Niche grocery stores find market in Sheridan

Home|Business, Feature Story, Local Business News, Local News, News|Niche grocery stores find market in Sheridan

SHERIDAN — Where do you get your food? The answer comes with surprising variety in Sheridan.

Walmart, Albertsons and Ridley’s Family Markets attract the bulk of customers by offering the widest selection of groceries. Smaller grocery stores stay in business because they carve out a niche for customers to purchase unique items that aren’t available elsewhere.

“We try to fill in the cracks where there is a market,” said Melissa Smith, co-owner of Golden Rule Grocers, which mainly sells non-genetically modified, organic and locally-sourced produce.

In Sheridan, the market certainly exists.

According to Statista, an online market research company, there were about 3,400 natural/gourmet stores in 2016 in the United States. That equates to about 1 store for every 94,000 people in the country. In Sheridan, there are three such stores — Golden Rule Grocers, Good Health Market and Health Nut & Wellness Center — equalling about 1 for every 6,000 people. Add in other local options like Sackett’s Market and Sheridan Meat Market, and the town seems to have an unusually high demand for non-chain grocery options.

Why is that? A common refrain mentioned the knowledgeable, personalized customer service offered by niche stores. Each store has less than 10 employees who directly interact with nearly everyone who walks through the front door.

“I think you just have a lot of customers around here who really want to know where their food comes from, and they also want a smaller, employee-based operation to go to,” said Keith Klement, co-owner of the Good Health Market, which specializes in organic produce, supplements and body care products. “They really care about quality, more so than necessarily the best price or quantity. It’s about, ‘Can I talk to the person that owns that business and really know about that product?’”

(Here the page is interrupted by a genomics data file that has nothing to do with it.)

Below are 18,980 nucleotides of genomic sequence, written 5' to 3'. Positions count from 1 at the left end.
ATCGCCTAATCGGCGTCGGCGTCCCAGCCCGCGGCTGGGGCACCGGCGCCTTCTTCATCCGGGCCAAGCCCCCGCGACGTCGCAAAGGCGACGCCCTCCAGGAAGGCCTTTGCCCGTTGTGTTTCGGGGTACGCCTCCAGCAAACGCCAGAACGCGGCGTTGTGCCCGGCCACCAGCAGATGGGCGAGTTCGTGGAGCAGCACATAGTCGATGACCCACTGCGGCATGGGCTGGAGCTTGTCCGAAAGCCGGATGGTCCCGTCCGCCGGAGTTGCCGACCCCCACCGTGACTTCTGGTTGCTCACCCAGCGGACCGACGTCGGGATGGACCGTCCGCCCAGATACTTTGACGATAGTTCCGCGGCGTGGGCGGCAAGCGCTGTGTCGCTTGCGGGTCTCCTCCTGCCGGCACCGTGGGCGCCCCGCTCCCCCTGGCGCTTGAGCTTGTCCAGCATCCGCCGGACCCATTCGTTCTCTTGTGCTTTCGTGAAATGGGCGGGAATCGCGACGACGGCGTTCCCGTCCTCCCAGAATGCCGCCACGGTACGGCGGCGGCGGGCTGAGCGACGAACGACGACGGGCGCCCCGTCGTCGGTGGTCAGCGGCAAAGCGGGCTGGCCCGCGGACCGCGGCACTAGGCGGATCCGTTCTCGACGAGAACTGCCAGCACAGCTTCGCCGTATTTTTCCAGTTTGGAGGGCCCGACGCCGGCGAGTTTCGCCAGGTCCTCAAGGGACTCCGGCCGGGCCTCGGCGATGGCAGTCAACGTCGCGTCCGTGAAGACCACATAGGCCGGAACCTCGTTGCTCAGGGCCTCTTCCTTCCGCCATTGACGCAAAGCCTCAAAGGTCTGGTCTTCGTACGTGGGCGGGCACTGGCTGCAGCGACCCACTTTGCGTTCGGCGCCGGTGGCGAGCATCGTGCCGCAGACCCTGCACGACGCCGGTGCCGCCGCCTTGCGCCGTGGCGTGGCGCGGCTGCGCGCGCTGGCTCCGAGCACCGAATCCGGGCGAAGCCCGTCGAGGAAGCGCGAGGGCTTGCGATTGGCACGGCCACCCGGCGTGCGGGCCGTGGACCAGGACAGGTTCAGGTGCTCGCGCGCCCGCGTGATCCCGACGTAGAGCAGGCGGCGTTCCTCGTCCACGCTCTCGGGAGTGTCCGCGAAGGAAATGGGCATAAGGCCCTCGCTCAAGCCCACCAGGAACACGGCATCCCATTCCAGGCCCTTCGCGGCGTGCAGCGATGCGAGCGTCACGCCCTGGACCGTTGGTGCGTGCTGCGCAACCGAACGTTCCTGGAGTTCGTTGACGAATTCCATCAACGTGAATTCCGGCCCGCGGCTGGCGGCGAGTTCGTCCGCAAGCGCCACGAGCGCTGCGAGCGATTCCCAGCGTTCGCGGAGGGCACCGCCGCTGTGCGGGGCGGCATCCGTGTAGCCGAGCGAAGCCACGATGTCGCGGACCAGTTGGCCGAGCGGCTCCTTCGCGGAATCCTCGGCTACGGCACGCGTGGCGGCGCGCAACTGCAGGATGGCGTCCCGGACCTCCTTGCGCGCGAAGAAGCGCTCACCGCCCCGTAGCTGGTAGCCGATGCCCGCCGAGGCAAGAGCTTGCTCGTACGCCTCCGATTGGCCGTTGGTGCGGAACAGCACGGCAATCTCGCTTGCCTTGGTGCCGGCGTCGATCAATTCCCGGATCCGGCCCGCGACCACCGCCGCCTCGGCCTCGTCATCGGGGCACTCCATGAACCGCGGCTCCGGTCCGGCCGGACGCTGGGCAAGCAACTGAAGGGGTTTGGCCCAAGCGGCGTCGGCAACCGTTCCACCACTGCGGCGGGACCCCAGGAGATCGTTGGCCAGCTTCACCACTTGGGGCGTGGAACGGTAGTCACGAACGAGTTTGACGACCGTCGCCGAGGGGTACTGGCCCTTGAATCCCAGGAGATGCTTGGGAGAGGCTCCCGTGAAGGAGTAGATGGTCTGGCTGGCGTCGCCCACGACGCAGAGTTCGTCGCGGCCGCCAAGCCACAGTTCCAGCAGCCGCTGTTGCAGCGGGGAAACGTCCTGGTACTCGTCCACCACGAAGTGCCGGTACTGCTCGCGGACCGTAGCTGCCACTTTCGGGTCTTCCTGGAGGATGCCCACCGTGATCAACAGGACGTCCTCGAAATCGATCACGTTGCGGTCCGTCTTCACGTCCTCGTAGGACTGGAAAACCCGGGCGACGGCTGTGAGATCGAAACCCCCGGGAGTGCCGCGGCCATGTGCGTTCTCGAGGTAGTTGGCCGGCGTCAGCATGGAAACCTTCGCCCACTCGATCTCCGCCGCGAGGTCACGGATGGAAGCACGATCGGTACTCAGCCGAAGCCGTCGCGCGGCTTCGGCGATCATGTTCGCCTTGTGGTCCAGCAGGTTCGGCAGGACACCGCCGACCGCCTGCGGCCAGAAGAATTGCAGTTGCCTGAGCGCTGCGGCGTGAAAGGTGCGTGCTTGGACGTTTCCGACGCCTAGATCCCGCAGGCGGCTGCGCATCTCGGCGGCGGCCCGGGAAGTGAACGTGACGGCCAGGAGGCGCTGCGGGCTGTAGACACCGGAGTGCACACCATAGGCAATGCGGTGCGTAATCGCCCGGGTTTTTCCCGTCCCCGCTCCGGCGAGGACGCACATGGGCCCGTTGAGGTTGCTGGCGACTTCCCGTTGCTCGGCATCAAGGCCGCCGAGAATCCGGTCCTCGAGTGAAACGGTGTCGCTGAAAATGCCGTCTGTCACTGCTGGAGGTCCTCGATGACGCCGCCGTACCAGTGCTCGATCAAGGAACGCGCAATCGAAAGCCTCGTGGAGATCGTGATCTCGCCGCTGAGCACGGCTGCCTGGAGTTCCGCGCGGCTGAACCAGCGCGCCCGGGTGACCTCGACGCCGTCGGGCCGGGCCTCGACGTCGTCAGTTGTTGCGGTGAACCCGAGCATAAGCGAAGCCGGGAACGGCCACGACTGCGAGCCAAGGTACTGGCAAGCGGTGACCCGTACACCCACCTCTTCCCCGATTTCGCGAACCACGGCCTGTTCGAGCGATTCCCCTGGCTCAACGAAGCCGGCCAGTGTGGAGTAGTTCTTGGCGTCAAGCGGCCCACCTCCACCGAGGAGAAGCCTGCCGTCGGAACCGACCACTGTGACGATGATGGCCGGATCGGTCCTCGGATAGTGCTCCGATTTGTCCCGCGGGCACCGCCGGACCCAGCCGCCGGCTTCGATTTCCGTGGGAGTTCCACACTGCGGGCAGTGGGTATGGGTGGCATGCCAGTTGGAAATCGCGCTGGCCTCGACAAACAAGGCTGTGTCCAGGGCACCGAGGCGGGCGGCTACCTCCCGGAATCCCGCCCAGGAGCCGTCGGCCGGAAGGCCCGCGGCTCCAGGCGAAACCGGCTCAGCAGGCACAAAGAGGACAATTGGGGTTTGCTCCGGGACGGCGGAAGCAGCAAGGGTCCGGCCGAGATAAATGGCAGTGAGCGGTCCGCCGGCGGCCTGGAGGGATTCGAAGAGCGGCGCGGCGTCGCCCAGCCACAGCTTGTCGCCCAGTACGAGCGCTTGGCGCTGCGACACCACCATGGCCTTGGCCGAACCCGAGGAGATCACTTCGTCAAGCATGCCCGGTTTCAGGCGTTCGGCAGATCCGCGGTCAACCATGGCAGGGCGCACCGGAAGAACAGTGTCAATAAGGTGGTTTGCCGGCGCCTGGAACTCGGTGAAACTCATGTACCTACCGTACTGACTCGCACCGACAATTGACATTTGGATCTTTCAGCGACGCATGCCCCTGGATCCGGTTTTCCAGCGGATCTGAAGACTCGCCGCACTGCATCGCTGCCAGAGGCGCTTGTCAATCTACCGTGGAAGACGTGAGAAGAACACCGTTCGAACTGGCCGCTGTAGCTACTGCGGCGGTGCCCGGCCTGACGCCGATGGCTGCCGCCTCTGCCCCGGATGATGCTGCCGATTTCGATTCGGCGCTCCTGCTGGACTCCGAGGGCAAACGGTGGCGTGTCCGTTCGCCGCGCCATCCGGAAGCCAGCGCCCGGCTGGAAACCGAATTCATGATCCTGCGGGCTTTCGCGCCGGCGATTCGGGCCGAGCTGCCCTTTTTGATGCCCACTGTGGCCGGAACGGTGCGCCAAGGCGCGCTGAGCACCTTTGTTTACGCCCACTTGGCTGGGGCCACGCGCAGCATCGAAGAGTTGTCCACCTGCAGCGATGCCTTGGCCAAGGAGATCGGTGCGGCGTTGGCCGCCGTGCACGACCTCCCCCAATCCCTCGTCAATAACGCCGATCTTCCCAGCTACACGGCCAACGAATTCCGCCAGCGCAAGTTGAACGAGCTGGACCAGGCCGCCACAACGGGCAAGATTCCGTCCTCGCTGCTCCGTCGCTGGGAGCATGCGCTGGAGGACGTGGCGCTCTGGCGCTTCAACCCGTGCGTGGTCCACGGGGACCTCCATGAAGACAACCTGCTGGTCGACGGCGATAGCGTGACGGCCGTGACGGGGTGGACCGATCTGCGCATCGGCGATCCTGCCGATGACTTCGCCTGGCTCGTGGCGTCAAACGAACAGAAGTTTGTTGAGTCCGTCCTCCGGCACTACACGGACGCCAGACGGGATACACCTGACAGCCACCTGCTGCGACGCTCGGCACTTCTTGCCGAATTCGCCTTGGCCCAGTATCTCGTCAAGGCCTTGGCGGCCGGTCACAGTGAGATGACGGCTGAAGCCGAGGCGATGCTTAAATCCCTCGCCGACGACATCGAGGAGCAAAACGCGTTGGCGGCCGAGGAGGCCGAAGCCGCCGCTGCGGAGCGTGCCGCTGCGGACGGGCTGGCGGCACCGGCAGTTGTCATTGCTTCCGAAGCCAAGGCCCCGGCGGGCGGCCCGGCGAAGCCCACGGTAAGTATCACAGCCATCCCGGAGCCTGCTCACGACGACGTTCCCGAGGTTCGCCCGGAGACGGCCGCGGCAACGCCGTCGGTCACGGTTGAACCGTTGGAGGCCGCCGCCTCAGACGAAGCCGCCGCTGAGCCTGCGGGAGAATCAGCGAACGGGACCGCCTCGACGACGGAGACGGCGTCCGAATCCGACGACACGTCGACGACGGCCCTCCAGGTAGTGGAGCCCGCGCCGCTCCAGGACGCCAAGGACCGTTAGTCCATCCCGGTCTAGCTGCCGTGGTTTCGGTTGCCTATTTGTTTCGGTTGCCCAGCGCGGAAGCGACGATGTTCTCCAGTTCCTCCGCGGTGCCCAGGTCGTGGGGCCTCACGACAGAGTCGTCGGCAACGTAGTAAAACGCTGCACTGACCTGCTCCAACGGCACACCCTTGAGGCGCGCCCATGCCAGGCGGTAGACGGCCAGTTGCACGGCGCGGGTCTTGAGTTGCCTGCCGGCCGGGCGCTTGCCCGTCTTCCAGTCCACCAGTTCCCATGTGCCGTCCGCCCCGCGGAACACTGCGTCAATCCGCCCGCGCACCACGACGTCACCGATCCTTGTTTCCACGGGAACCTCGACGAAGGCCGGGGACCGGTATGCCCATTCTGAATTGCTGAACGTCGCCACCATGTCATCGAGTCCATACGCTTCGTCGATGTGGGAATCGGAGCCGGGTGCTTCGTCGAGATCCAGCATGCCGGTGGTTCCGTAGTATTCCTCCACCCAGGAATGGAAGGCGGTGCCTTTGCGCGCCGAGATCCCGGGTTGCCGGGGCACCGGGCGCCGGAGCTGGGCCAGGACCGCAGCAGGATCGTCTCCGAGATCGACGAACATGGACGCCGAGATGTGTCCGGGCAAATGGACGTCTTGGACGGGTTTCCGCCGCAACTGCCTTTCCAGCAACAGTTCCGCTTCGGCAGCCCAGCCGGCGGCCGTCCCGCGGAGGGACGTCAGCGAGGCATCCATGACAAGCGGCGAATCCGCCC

Smith said Sheridan is a forward-thinking town when it comes to organic food options. The smaller food stores, along with unique downtown shops, help differentiate Sheridan from other regional towns and attract tourists.

Customers can also build relationships with the store owners, who are more than willing to hear feedback.

“I try to guarantee everything I do, so if anybody’s unhappy, all they have to do is talk with me and I’ll make it right,”  Sheridan Meat Market co-owner Jeff Morgareidge said.

Business appears to be going well. Golden Rule, Good Health and Sheridan Meat Market all moved into new, larger locations in the past 25 months.

The Good Health Market location change to South Sheridan Avenue in September 2016 has increased business because of the better location and reliable customer service. The custom services that Sheridan Meat Market offers have helped the store immensely since moving in December 2015 to its current location, a few storefronts down from Good Health Market. Golden Rule Grocers’ move to a prominent location on Coffeen Avenue in November 2016 helped attract new customers, as has the restaurant inside the store that serves sandwiches and other entrees.

While larger stores are open most hours of the day, seven days a week, the smaller stores serve customers for eight to 10 hours, five or six days each week. However, running a small business amounts to essentially an around-the-clock job, making a work-life balance nearly impossible.

Moreover, at the Sheridan Meat Market, Morgareidge sometimes has a hard time getting things done because every customer wants to talk to him, co-owner Erin Morgareidge said.

Klement said it is also a difficult balance at Good Health Market to have enough items available but not overstock the shelves.

The owners view the other stores as healthy competition and try to shop locally as much as possible to support each other. Their services overlap a bit, so owners will recommend customers to another store that may have what they want.

Competing stores carry with them cause for concern, however.

“Competition’s not bad, in itself,” Klement said. “It actually provides a place for a driving market, driving economy. At the same time I say that, competition sometimes is difficult because you’re always constantly wondering why sales decrease. You just try to provide good customer service and hopefully they come back.”

Jeff Morgareidge agreed.

“There’s no reason everybody can’t work together,” he said. “You do what you do, do it to the best of your ability and let the chips fall where they may.”

 In Sheridan, the chips are falling off the shelves of niche stores into the hands of hungry, happy customers.

By |Jan. 23, 2018|

About the Author:

Ryan Patterson joined The Sheridan Press staff as a reporter covering education, business and sports in August 2017. He's a native of Wisconsin and graduated from Marquette University with a bachelor's in journalism in May 2017. Email him at:


Tell us what you think! The Sheridan Press offers you the chance to comment on articles on We power our commenting forum with Facebook Comments. Please take a look at our participation guidelines before posting.